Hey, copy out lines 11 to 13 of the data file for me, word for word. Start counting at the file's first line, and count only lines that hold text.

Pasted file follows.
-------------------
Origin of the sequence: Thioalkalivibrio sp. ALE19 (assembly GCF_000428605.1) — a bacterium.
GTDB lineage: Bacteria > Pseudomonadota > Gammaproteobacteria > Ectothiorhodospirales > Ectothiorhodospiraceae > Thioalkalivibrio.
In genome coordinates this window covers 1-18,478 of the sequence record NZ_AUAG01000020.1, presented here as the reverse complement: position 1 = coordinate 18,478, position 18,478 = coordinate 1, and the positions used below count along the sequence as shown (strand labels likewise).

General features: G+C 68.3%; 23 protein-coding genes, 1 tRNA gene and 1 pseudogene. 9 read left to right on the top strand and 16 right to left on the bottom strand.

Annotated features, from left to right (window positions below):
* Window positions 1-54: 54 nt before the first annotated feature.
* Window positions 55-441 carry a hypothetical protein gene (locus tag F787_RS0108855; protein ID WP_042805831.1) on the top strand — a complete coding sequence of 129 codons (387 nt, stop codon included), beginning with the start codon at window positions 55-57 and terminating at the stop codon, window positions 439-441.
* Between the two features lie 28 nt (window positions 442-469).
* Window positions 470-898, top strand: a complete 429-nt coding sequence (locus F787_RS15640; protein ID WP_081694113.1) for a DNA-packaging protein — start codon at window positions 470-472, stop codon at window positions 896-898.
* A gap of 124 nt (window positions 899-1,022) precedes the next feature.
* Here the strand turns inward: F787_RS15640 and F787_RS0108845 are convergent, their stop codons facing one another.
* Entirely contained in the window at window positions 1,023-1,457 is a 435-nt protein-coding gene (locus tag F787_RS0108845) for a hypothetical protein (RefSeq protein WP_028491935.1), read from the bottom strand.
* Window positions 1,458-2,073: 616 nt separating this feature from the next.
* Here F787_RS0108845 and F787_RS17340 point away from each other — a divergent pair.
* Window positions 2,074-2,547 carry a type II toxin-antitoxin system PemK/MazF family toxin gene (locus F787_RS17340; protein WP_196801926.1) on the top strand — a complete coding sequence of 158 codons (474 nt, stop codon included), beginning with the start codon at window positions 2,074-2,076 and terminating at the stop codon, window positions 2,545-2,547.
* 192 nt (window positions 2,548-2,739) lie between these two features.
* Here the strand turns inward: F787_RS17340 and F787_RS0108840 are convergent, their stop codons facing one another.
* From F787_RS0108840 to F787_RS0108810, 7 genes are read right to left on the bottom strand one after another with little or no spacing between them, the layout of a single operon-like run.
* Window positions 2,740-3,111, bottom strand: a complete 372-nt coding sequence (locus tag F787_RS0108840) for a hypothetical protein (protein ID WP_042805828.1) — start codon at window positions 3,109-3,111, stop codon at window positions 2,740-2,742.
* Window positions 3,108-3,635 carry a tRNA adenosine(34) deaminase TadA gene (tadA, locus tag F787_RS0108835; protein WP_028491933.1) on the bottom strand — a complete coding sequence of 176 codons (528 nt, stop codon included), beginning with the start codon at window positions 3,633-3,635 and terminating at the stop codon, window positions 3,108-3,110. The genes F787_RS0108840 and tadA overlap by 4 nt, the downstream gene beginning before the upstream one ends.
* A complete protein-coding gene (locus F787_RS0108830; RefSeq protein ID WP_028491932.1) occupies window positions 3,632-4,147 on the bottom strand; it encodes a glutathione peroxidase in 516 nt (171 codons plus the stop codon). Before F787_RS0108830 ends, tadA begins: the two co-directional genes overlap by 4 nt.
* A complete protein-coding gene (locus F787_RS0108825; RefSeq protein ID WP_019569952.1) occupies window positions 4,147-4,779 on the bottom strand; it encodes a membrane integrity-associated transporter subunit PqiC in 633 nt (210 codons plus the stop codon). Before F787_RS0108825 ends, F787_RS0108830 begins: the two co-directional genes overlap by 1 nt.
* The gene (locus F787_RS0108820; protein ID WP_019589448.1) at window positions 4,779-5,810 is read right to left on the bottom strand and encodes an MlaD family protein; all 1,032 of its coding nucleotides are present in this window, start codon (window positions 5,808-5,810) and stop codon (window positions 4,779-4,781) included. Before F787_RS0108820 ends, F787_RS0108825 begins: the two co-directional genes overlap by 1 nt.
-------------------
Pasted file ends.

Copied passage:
* Here the strand turns inward: F787_RS15640 and F787_RS0108845 are convergent, their stop codons facing one another.
* Entirely contained in the window at window positions 1,023-1,457 is a 435-nt protein-coding gene (locus tag F787_RS0108845) for a hypothetical protein (RefSeq protein WP_028491935.1), read from the bottom strand.
* Window positions 1,458-2,073: 616 nt separating this feature from the next.